After we launched on November 23rd, 2009, the servo camera and fixed cameras were both
being used and controlled remotely for monitoring and recording performance. Data was
successfully logging, and transmitted remotely. From these cameras, we were able to
observe that the 450 watt turbine had begun spinning and generating power two days after
We lost the connection with the wind farmís computers at about 7:30 a.m. on
November 26th, 2009, and it was never recovered. At that time, the cameras were showing
relatively calm waters. Prior to losing the connection, the signal strength appeared
to be very weak, which was strange considering our anchored location was well within
We headed out to the site on December 6th, 2009 to retrieve the rig. It was about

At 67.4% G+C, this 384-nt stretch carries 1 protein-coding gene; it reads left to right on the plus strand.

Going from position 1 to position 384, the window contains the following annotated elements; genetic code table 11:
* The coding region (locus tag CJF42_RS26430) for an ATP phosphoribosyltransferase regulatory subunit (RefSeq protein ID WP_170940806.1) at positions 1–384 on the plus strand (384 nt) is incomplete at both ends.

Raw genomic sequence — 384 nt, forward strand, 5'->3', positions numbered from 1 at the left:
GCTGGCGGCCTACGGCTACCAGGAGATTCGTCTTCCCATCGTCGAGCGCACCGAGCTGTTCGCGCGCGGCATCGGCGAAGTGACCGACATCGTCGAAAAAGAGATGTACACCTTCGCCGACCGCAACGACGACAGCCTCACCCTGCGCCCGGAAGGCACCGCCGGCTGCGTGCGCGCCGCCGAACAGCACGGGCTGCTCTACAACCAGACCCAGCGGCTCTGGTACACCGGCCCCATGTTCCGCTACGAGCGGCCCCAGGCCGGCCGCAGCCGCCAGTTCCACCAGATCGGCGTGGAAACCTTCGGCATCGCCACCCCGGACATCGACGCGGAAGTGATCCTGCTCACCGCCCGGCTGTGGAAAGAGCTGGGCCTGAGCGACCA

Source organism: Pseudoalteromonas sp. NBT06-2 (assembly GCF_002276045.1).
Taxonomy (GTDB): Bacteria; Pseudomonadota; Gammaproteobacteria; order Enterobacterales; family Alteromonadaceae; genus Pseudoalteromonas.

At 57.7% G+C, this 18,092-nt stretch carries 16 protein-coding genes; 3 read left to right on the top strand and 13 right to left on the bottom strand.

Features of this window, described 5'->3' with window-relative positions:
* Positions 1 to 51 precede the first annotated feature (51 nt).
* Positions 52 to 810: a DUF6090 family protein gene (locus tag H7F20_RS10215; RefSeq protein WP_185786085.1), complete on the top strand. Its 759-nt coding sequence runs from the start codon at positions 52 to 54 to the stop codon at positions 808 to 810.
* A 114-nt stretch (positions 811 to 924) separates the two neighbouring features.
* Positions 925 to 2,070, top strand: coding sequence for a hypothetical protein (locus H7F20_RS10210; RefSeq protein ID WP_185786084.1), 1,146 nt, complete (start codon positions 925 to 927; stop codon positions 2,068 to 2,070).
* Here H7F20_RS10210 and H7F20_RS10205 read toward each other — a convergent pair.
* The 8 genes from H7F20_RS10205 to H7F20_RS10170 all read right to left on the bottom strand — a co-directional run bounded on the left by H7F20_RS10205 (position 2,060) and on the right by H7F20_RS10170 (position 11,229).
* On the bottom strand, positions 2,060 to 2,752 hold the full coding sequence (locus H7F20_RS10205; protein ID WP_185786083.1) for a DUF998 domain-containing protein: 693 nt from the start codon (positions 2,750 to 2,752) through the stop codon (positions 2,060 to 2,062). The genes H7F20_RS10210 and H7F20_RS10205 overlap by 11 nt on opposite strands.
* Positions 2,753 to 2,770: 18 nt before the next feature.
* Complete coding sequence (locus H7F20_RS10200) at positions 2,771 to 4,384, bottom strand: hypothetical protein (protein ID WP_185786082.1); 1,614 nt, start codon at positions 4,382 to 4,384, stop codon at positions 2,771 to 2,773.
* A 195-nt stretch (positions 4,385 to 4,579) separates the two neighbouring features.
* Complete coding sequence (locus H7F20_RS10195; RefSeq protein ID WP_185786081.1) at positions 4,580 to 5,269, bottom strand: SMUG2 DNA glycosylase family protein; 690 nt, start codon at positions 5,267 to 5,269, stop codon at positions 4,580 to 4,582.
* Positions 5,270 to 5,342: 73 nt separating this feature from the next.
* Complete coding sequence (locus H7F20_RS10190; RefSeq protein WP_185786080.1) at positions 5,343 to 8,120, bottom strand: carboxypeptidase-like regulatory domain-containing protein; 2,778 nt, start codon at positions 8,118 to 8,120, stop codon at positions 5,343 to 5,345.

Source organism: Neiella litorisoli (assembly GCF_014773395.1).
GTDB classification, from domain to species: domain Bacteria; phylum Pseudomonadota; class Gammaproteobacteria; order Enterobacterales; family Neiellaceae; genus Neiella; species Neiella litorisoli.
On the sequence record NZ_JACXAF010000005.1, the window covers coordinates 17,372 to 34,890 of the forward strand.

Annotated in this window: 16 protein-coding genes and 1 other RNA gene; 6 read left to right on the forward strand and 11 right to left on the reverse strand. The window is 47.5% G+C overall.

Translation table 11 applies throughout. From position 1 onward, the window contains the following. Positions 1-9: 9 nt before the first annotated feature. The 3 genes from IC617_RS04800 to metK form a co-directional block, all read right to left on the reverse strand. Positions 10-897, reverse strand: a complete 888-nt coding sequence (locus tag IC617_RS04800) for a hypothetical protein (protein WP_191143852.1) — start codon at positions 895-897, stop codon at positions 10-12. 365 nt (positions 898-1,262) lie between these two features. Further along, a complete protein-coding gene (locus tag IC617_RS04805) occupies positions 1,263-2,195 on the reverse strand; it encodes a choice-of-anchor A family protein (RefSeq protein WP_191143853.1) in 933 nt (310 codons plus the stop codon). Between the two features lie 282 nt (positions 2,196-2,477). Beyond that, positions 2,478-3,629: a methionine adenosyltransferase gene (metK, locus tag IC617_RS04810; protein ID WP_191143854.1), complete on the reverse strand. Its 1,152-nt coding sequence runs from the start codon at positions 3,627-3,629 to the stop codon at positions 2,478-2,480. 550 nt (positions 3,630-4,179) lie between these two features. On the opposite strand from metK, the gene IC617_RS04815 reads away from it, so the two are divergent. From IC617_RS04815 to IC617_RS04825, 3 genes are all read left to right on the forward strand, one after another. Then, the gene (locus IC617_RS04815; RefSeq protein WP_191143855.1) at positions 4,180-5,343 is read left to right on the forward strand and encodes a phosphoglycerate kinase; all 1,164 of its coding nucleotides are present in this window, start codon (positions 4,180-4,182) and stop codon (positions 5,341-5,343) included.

20 degrees F with 3-4 foot waves, but mostly sunny, and we were hopeful that we would
find the rig undamaged by the elements. But when we arrived, the rig was gone, without
a trace. We patrolled the area by boat, and later from shore by car and on foot, but could spot
no visible signs of the rig or its hardware.
During a discussion with the Coast Guard (where it was made clear that we should have
notified them sooner of any lost communication with the rig!) we learned that there were
22 foot waves during Thanksgiving weekend. The Project Mustard Seed wind farm had only
been designed to withstand waves up to 14 feet. To put this in perspective, the Coast
Guard explained that during the Thanksgiving weekend, a large intake Crib buoy with a
steel chain anchor line broke free and drifted out to Buffalo, New York. During its
regular patrols, the Coast Guard found no rig or any components anywhere along the
shoreline between Sandusky, Ohio and Niagara, New York.
All told, two out of the three main objectives of Project Mustard Seed were successful.